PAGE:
town for a couple of days. He dropped the keys to his apartment into our grateful hands and told us to enjoy. Quite a guy.

We headed out to visit a local art school holding an exhibition of student works. Hasan worked the crowd like a red-carpet celebrity. It seemed as if everyone in the place knew him by name. He introduced us all around. Plied us with food and beverages, making certain that we wanted for nothing. We ambled over to the promenade. A miles-long expanse of green lawn, jogging and bicycle paths, ferry terminals, monuments and a stunning view of the huge harbor. Where Roman and Phoenician merchant craft once rode anchor; huge container freighters and cruise ships now berth. Families watched the sun set from the cool, green, expansive lawn. Young lovers reposed on quiet benches and eager fishermen cast lines into the Aegean with surprisingly good results. Everyone was smiling. T-shirts and shorts are the clothing of choice here. It feels like home.

Hasan lives in the old Jewish area of Izmir. Primarily Sephardic Jews dating back to the time of the Spanish expulsion. Izmir remains one of the few places where Ladino (Judeo-Spanish)
Izmir PromenadeIzmir PromenadeIzmir Promenade

One of the world's 'Great' city parks.
is still spoken. KJ and I experienced the language for the first time at the beginning of our journey in Chef, Morocco. In the evenings, on the narrow streets of Alsancak, restaurants spring up all along the cobble-stones. Hasan took us to a wonderful spot near his place. The Omz Cafe. The waiter/ chef brought out a big tray holding samples of that evening's offerings. We dined on olives and okra and fresh tomatoes served with goat cheese drizzled with fine olive oil and a platter of braised lamb's liver. On the side; Turkish hot-peppers and baskets crammed full of fresh, crusty bread. The Turkish national drink is Raki. A clear anisette liquor that is mixed with water. Turks drink the milky-looking cocktail throughout their meals. Similar to Sambuca and Ouzo but not nearly as sweet. Every dish has a story; "These olives come from a small town in the south and are only available for two weeks each year" or "This honey comes from the mountains north of Adana and must be reserved months in advance". Izmir remains as epicurean as it was when the Romans ran the show.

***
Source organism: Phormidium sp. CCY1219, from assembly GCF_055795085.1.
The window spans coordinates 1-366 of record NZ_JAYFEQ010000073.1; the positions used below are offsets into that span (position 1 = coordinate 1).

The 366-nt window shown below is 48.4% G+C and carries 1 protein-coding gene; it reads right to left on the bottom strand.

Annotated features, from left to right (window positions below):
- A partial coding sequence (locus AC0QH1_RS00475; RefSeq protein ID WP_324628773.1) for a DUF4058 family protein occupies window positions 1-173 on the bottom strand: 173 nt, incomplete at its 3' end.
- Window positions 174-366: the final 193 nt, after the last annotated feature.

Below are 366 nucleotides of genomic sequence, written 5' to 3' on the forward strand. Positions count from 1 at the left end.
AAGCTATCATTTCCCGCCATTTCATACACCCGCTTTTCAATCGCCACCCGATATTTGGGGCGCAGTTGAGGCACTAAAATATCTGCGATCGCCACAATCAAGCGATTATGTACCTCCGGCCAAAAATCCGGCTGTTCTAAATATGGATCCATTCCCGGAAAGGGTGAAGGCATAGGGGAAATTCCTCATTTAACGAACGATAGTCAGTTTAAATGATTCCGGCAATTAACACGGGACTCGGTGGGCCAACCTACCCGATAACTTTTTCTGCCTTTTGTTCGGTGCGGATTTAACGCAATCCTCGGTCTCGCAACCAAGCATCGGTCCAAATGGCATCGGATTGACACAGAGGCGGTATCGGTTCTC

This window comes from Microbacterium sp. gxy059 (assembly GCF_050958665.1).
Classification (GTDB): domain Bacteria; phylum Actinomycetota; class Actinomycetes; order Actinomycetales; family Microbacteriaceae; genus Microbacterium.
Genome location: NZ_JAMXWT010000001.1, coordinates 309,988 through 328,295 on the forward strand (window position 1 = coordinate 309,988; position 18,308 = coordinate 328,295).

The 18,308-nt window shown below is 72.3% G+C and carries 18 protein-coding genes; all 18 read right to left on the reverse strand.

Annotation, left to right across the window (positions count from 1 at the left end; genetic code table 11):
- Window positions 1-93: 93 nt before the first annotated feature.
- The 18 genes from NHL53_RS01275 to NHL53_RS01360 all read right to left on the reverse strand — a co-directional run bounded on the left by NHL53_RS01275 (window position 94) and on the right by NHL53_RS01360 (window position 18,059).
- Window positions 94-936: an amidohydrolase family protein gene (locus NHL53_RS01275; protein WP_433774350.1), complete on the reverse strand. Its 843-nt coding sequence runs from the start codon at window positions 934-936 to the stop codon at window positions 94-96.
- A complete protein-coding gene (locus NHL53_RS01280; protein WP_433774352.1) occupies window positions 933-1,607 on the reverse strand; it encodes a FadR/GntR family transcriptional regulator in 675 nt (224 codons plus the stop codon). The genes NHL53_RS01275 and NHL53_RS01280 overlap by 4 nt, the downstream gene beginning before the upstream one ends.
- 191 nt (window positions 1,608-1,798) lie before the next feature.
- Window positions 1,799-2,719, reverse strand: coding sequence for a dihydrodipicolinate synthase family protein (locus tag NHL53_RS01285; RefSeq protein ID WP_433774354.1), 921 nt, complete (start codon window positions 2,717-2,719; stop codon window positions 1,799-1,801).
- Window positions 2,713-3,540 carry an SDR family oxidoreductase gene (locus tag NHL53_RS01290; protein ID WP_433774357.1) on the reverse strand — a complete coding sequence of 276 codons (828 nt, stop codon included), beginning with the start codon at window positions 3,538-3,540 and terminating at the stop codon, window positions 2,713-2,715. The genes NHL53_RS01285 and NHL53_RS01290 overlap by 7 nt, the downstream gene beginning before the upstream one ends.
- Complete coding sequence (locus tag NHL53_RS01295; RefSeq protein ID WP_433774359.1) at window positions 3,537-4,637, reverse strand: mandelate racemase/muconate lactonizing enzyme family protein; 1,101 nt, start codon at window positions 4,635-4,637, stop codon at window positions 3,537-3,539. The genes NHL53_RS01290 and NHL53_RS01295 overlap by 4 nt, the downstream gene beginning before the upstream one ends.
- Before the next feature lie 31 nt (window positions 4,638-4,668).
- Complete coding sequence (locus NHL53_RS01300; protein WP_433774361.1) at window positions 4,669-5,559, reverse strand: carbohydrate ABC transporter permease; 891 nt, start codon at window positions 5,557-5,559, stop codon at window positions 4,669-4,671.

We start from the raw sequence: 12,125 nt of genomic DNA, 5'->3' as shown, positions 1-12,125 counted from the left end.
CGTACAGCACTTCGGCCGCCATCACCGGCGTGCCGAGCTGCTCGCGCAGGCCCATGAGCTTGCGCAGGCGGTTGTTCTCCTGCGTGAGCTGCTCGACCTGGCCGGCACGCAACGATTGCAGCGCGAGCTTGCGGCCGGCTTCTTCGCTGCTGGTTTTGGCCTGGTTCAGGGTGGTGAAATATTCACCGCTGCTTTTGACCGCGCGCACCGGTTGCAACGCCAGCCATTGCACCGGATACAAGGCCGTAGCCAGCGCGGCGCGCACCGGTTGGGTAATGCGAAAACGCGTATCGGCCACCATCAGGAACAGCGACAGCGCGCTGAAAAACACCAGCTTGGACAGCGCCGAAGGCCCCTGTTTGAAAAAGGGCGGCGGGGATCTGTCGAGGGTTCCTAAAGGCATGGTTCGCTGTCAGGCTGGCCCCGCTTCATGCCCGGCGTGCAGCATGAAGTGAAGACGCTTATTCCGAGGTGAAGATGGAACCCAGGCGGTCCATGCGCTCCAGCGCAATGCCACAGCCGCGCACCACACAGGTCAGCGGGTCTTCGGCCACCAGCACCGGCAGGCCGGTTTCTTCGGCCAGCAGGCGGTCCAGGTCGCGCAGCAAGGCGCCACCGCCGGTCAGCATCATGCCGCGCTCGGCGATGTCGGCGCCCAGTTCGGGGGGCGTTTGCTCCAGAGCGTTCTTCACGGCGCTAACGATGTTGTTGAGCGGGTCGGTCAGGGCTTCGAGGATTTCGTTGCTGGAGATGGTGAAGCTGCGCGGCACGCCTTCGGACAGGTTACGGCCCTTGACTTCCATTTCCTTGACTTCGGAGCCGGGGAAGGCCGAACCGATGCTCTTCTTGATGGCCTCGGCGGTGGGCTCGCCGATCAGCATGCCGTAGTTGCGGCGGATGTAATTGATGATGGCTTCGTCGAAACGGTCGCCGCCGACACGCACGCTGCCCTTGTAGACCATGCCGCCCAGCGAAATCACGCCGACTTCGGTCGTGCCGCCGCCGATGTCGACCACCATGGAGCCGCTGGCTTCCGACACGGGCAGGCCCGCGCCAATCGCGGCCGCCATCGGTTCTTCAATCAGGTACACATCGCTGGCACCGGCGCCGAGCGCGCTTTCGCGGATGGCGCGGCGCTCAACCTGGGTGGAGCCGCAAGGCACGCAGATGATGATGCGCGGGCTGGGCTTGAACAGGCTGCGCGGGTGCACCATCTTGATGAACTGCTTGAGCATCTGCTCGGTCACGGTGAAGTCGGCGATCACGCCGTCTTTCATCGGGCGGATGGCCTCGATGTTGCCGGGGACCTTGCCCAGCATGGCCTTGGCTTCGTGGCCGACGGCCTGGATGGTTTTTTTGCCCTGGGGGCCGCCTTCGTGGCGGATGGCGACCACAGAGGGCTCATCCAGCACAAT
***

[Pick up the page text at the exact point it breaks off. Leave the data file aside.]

Friends of Hasan stopped by our table to greet
KızlarağasıKızlarağasıKızlarağası

The old caravan inn now used as a touristy shopping mall.
us. Big sincere smiles and hearty handshakes. Just a very cool crowd to hang with. We ate dessert at a popular ice cream cafe on the pedestrian mall. The Turks have mastered the confection as well if not better than the Italians have and at a fraction of the price you would have to fork over in Firenza. Hasan beamed like a proud papa as we approved of the local food with sighs and satisfied smiles. Hasan has the habit of insisting on paying all of the food bills. As if hosting us in his home weren't enough. And so, to even the financial field a bit, we always contest who will pay the tab by playing 'rock, paper, scissors' or 'guess the last digit of the serial number on the 5-Lira bill I'm holding' (odd or even). Yesterday it was 'flip the coin'. The good Doctor has had an amazing run of bad luck.

Our first impression of Izmir is that we have discovered a very modern metropolis. Extremely European. Liberal-minded people living together in a huge village. Genuinely inquisitive folk. Well read. Unlike other areas in Turkey, the people here freely discuss issues like the writings of Orhan Pamuk, who is a controversial Turkish Nobel Prize winner. We met Hasan's friend Pala. A bespectacled man who looks like Ben Stein and possesses a razor-sharp wit complemented by an encyclopaedic memory. One of the smartest people I have ever encountered. He blew me away with his understated insights. Izmir appears to be very secular as this is the first place we have visited in Turkey where we never hear the customary Islamic calls to prayer. There is a Roman Catholic church around the corner from where we reside. Greek Orthodox priests shop in the markets. Synagogues can be found nearby.